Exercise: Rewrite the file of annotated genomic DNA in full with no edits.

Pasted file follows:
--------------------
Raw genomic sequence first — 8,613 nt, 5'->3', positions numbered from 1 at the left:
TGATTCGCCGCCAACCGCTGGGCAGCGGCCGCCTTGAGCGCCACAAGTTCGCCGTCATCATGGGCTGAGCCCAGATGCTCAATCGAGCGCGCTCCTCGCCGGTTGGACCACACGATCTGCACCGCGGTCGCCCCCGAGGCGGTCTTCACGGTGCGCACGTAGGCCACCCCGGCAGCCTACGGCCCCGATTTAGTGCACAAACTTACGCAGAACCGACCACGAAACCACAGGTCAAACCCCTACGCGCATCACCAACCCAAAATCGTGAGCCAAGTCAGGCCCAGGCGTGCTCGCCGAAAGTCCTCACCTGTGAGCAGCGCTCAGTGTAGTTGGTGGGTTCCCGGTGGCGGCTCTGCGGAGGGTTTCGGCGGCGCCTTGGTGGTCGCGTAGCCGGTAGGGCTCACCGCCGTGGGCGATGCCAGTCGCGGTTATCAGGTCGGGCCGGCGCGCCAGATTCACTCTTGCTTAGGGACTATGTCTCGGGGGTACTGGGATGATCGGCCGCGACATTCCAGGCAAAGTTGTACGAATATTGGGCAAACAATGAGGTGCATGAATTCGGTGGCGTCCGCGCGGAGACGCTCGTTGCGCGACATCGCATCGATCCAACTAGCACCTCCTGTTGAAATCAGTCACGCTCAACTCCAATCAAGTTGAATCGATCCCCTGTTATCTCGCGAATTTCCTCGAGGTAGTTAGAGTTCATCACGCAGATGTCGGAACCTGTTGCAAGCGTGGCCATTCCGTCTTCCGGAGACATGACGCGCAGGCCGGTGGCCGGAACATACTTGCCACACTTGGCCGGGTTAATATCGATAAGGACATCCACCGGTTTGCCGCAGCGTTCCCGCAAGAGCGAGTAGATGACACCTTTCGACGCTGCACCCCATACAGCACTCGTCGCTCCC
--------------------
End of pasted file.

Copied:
Raw genomic sequence first — 8,613 nt, 5'->3', positions numbered from 1 at the left:
TGATTCGCCGCCAACCGCTGGGCAGCGGCCGCCTTGAGCGCCACAAGTTCGCCGTCATCATGGGCTGAGCCCAGATGCTCAATCGAGCGCGCTCCTCGCCGGTTGGACCACACGATCTGCACCGCGGTCGCCCCCGAGGCGGTCTTCACGGTGCGCACGTAGGCCACCCCGGCAGCCTACGGCCCCGATTTAGTGCACAAACTTACGCAGAACCGACCACGAAACCACAGGTCAAACCCCTACGCGCATCACCAACCCAAAATCGTGAGCCAAGTCAGGCCCAGGCGTGCTCGCCGAAAGTCCTCACCTGTGAGCAGCGCTCAGTGTAGTTGGTGGGTTCCCGGTGGCGGCTCTGCGGAGGGTTTCGGCGGCGCCTTGGTGGTCGCGTAGCCGGTAGGGCTCACCGCCGTGGGCGATGCCAGTCGCGGTTATCAGGTCGGGCCGGCGCGCCAGATTCACTCTTGCTTAGGGACTATGTCTCGGGGGTACTGGGATGATCGGCCGCGACATTCCAGGCAAAGTTGTACGAATATTGGGCAAACAATGAGGTGCATGAATTCGGTGGCGTCCGCGCGGAGACGCTCGTTGCGCGACATCGCATCGATCCAACTAGCACCTCCTGTTGAAATCAGTCACGCTCAACTCCAATCAAGTTGAATCGATCCCCTGTTATCTCGCGAATTTCCTCGAGGTAGTTAGAGTTCATCACGCAGATGTCGGAACCTGTTGCAAGCGTGGCCATTCCGTCTTCCGGAGACATGACGCGCAGGCCGGTGGCCGGAACATACTTGCCACACTTGGCCGGGTTAATATCGATAAGGACATCCACCGGTTTGCCGCAGCGTTCCCGCAAGAGCGAGTAGATGACACCTTTCGACGCTGCACCCCATACAGCACTCGTCGCTCCC